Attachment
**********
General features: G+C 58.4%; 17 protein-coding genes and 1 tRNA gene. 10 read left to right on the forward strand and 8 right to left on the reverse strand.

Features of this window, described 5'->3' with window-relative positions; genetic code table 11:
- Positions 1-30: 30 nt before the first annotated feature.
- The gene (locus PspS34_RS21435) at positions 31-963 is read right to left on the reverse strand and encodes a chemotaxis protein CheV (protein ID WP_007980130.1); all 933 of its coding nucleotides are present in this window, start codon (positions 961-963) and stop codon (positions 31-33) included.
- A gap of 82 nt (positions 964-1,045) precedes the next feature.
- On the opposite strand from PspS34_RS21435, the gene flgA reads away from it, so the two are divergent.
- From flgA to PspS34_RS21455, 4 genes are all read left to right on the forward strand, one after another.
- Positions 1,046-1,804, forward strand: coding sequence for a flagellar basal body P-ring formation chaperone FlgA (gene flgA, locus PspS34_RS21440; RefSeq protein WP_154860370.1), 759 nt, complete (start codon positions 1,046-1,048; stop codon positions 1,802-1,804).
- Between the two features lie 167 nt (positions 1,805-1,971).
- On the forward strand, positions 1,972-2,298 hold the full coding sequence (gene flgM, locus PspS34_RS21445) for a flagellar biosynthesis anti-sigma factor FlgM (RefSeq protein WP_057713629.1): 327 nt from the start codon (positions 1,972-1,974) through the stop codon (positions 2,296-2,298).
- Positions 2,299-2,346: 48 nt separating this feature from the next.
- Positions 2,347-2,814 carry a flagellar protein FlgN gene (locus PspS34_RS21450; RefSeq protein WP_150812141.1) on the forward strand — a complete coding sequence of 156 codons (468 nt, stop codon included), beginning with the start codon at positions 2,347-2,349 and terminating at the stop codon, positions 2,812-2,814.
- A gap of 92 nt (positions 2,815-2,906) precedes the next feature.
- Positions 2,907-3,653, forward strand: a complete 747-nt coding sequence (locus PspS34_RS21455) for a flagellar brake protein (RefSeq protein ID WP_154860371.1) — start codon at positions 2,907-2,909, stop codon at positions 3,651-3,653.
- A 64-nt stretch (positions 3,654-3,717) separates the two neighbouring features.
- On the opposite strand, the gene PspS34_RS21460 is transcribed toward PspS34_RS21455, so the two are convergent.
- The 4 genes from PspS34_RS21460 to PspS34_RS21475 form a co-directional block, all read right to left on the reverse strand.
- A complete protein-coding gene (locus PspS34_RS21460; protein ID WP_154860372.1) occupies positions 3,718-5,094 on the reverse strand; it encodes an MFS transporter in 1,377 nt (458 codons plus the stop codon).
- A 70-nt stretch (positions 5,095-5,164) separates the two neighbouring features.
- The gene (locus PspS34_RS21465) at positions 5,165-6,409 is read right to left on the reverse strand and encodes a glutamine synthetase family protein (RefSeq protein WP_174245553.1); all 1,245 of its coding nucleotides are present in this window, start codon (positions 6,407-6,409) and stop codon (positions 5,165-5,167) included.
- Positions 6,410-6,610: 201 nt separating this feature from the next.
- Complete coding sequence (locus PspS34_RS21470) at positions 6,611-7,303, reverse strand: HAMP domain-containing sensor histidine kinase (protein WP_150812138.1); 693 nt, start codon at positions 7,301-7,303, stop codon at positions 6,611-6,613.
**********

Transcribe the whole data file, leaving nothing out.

General features: G+C 58.4%; 17 protein-coding genes and 1 tRNA gene. 10 read left to right on the forward strand and 8 right to left on the reverse strand.

Features of this window, described 5'->3' with window-relative positions; genetic code table 11:
- Positions 1-30: 30 nt before the first annotated feature.
- The gene (locus PspS34_RS21435) at positions 31-963 is read right to left on the reverse strand and encodes a chemotaxis protein CheV (protein ID WP_007980130.1); all 933 of its coding nucleotides are present in this window, start codon (positions 961-963) and stop codon (positions 31-33) included.
- A gap of 82 nt (positions 964-1,045) precedes the next feature.
- On the opposite strand from PspS34_RS21435, the gene flgA reads away from it, so the two are divergent.
- From flgA to PspS34_RS21455, 4 genes are all read left to right on the forward strand, one after another.
- Positions 1,046-1,804, forward strand: coding sequence for a flagellar basal body P-ring formation chaperone FlgA (gene flgA, locus PspS34_RS21440; RefSeq protein WP_154860370.1), 759 nt, complete (start codon positions 1,046-1,048; stop codon positions 1,802-1,804).
- Between the two features lie 167 nt (positions 1,805-1,971).
- On the forward strand, positions 1,972-2,298 hold the full coding sequence (gene flgM, locus PspS34_RS21445) for a flagellar biosynthesis anti-sigma factor FlgM (RefSeq protein WP_057713629.1): 327 nt from the start codon (positions 1,972-1,974) through the stop codon (positions 2,296-2,298).
- Positions 2,299-2,346: 48 nt separating this feature from the next.
- Positions 2,347-2,814 carry a flagellar protein FlgN gene (locus PspS34_RS21450; RefSeq protein WP_150812141.1) on the forward strand — a complete coding sequence of 156 codons (468 nt, stop codon included), beginning with the start codon at positions 2,347-2,349 and terminating at the stop codon, positions 2,812-2,814.
- A gap of 92 nt (positions 2,815-2,906) precedes the next feature.
- Positions 2,907-3,653, forward strand: a complete 747-nt coding sequence (locus PspS34_RS21455) for a flagellar brake protein (RefSeq protein ID WP_154860371.1) — start codon at positions 2,907-2,909, stop codon at positions 3,651-3,653.
- A 64-nt stretch (positions 3,654-3,717) separates the two neighbouring features.
- On the opposite strand, the gene PspS34_RS21460 is transcribed toward PspS34_RS21455, so the two are convergent.
- The 4 genes from PspS34_RS21460 to PspS34_RS21475 form a co-directional block, all read right to left on the reverse strand.
- A complete protein-coding gene (locus PspS34_RS21460; protein ID WP_154860372.1) occupies positions 3,718-5,094 on the reverse strand; it encodes an MFS transporter in 1,377 nt (458 codons plus the stop codon).
- A 70-nt stretch (positions 5,095-5,164) separates the two neighbouring features.
- The gene (locus PspS34_RS21465) at positions 5,165-6,409 is read right to left on the reverse strand and encodes a glutamine synthetase family protein (RefSeq protein WP_174245553.1); all 1,245 of its coding nucleotides are present in this window, start codon (positions 6,407-6,409) and stop codon (positions 5,165-5,167) included.
- Positions 6,410-6,610: 201 nt separating this feature from the next.
- Complete coding sequence (locus PspS34_RS21470) at positions 6,611-7,303, reverse strand: HAMP domain-containing sensor histidine kinase (protein WP_150812138.1); 693 nt, start codon at positions 7,301-7,303, stop codon at positions 6,611-6,613.